A plumber’s apprenticeship is a 5-year program in which an apprentice earns while he/she learns. It includes paid on-the-job training and some classroom instruction. Most states require a high school diploma and at least 10th-grade reading and math skills to be eligible for an apprenticeship. Applicants also must be physically fit, have good communication skills, and pass background checks that can include drug testing. Some jurisdictions, such as the District of Columbia, require applicants to pass an aptitude test before they are considered for any available openings.
In addition, apprenticeship programs may require applicants to have a driver’s license and a clean driving record.
The pay for plumbers varies greatly based on the state, trade, and scale of the business. People in the profession can expect to earn anywhere from $23,000 a year up to six figures depending on experience and position held. There are many factors that contribute to where one falls into that pay bracket such as years of experience, geographic location, type of company they work for (i.e. union or non-union), etc.
Another thing that changes how much money an apprentice will make is if he/she is performing practical training at the school & university level or out in the field. On-the-job training generally pays more than classroom instruction but can vary depending on the location of said classroom instruction. Generally speaking the average pay for plumbers is $30-$55k/year (with top earners making around $100k).
A plumber’s apprenticeship wage is typically contingent upon how many hours they are working and their level of experience. Generally, plumbing apprenticeships allow plumbers to earn anywhere from 30% to 70% of what a journeyman would make per hour during year 1-5.
Educational requirements for becoming an apprentice
There are no specific educational requirements to become an apprentice plumber, but most applicants must have at least 10th-grade reading and math skills, be physically fit, pass background checks that may include drug testing, have good communication skills, and have a high school diploma or its equivalent.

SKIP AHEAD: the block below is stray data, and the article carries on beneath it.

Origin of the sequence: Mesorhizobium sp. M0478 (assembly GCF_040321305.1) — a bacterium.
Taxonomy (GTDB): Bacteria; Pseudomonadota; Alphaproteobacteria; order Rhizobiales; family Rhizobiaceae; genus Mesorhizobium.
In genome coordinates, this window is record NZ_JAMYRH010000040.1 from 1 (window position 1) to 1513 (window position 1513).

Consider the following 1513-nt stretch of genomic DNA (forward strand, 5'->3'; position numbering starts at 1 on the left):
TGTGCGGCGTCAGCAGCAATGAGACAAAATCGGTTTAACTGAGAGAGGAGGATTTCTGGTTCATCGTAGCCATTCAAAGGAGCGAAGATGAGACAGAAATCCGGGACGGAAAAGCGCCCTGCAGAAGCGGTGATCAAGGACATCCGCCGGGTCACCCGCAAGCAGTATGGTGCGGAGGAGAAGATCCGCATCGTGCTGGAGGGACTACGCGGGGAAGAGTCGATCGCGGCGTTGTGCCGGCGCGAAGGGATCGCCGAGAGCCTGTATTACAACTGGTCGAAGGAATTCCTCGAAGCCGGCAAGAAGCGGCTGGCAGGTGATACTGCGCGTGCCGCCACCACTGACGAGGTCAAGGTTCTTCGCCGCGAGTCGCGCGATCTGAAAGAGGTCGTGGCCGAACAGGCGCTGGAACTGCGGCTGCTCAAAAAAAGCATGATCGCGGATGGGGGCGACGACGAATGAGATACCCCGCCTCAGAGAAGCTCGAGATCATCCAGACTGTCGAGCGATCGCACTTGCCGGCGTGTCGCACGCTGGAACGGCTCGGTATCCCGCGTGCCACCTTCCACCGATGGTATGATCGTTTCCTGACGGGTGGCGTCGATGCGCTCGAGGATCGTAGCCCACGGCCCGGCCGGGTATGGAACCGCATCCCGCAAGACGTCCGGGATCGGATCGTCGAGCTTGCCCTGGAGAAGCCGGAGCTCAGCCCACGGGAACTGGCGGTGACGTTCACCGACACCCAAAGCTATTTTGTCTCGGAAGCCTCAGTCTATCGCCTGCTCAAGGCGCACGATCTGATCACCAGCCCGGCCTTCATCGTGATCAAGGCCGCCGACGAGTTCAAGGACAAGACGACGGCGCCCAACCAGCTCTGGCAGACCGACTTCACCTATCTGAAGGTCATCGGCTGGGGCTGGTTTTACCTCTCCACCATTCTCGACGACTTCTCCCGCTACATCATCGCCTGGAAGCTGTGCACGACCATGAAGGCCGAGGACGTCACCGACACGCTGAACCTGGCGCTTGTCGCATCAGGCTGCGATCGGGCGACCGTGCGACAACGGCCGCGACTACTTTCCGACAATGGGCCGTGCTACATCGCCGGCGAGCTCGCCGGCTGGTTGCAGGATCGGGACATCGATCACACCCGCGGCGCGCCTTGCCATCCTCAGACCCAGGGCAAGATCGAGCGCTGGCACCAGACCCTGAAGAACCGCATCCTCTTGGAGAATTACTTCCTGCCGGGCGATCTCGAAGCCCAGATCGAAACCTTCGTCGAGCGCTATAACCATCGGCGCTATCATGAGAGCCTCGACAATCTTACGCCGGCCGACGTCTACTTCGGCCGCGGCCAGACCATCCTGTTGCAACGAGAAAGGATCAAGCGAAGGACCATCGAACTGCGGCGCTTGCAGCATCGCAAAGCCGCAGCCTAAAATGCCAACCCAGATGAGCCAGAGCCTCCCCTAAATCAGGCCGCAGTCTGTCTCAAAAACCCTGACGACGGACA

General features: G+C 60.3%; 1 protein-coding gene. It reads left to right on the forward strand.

According to the United Association of Journeymen & Apprentices of the Plumbing & Pipe Fitting Industry of the U.S., Canada, and Australia, plumbers who are just entering apprenticeship programs earn 30% to 70% percent of what journeyman plumbers make by hour in their first year while learning on the job. The pay for apprentices is lower than journeyman or master plumbers because apprentices are still learning skills on the job under a more experienced plumber.
On average, plumbers earn between $23,000 and $70,000 each year. The pay for plumbers varies greatly based on state, trade, and scale of the business. There are many factors that contribute to where one falls into that pay bracket such as years of experience, geographic location, type of company they work for (i.e. union or non-union), etc.
Plumber Apprenticeship Additional Requirements
In addition to having general high school education requirements, some jurisdictions require applicants to pass an aptitude test before they can continue with their screening process. The screening tests applicants use vary from jurisdiction to jurisdiction as well as testing criteria, but some may include drug testing and background checks for criminal convictions. Most jurisdictions also require minimum age limits of 18 years old, passing physical examinations, and clean driving records prior to hiring them as apprentices.